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The Beginners' Guide to Wines

The Beginners' Guide to Wines

We know that wine can be a bit intimidating, with all those complex descriptions and terminology. But research shows that wines with more complex descriptions actually taste better. Don’t worry at, we’re here to guide you through your wine journey by discussing the common wine terms you might come across to help you describe and understand your wines better.

What’s the Difference Between Red Wine and White Wine?
A common misconception people have is that red wine comes from red (or purple) grapes while white wine comes from green grapes. Well, have you ever tried peeling a grape? Surprise, surprise – they’re all white inside. See, you can get red wine from green grapes and white wine from red or purple grapes. While it’s true skin does play a factor, it’s not in the way you think.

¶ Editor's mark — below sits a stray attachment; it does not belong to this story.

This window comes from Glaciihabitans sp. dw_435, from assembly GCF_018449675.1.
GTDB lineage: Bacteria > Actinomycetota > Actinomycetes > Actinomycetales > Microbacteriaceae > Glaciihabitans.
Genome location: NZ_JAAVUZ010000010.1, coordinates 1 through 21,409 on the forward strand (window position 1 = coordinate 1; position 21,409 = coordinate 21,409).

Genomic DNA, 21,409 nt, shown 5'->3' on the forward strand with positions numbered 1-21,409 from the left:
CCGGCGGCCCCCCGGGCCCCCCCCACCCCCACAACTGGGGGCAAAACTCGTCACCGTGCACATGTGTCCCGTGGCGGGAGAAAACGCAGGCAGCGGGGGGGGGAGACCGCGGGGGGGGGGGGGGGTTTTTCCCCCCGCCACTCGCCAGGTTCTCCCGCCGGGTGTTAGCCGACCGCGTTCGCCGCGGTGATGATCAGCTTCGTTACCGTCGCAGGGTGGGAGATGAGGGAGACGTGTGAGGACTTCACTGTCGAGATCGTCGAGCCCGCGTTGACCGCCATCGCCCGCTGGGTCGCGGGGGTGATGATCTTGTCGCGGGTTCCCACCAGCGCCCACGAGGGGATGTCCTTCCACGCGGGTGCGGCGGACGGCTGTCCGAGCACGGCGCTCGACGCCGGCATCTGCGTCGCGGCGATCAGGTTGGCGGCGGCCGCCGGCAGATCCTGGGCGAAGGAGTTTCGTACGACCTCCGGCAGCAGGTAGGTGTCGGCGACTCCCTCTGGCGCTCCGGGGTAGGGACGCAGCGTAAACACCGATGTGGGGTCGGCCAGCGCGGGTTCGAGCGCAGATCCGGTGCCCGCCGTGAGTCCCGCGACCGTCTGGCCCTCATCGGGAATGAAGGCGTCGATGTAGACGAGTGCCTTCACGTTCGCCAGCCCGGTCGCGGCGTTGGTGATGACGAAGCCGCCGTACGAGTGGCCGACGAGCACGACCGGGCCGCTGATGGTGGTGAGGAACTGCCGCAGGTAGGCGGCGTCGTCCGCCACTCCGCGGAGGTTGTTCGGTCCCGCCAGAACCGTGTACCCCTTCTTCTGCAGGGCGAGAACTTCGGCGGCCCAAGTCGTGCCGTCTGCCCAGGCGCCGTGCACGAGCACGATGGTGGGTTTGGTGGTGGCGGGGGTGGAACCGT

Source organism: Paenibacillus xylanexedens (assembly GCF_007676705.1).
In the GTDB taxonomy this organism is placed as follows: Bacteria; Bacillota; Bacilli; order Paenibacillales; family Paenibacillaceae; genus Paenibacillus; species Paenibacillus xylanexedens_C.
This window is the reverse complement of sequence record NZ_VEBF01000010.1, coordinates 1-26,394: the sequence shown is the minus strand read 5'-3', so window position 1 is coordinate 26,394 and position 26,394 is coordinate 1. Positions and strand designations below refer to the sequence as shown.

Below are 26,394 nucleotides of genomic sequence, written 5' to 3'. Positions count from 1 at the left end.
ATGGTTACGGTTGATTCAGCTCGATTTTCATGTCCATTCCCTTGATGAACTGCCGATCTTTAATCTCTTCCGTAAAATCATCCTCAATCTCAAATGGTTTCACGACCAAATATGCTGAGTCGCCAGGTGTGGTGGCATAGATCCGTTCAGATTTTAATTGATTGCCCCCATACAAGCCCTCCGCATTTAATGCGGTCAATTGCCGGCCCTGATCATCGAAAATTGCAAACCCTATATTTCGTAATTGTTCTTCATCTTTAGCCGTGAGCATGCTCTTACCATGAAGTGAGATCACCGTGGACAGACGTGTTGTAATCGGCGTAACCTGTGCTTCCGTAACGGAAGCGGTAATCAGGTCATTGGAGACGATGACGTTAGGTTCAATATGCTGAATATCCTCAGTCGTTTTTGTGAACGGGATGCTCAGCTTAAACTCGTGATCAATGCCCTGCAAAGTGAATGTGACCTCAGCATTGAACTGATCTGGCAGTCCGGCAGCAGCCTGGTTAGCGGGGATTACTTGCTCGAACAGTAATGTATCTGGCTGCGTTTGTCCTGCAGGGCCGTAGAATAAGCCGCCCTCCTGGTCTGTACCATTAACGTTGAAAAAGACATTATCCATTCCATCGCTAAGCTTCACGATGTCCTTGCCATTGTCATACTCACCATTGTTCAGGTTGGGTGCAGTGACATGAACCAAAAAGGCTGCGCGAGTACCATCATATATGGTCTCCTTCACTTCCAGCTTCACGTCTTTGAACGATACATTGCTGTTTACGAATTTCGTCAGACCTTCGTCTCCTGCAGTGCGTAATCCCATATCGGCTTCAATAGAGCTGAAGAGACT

That Thing Called Tannins
Apart from the skin containing color, the skin also produces tannins, which is a naturally occurring substance that’s often described as bitter. Tannins are developed when the winemaker allows the skins to sit in the grape juice as it ferments. This is also how it gets its color. Wines that have little or no contact with their grape skin end up pink (as in rosé) or white and has far fewer tannins. Wines that are allowed to ferment with their skins for a longer period of time turn a darker shade of red with a higher concentration of tannins.

Red Wine
Tannins give red wine its distinct flavor and color which is why many reds are described as “firm,” “full-bodied,” or even just “bitter.” Tannins also impart texture to a wine, making it feel “smooth,” “soft” “silky” or “delicate” on your tongue. In general, the darker the wine, the higher the tannin content and the stronger or bolder the taste.

White Wine
White wine has tannin, too, though! It’s just not the main characteristic of white wine. Instead, most whites are described based on their acidity. You may here people call a white wine “crisp” or “tart.” On the flipside, you may also hear about a white wine being ‘flat.”

Rosé, sometimes called blush or pink wine, gets its name because of its distinct color. It gets its pretty hue because it only stays in contact with the red grape skins for a relatively short amount of time as compared to red wine. It is closer in color to a white wine than a red and has a relatively low tannin content.

Now you know the difference between the three basic wine types!


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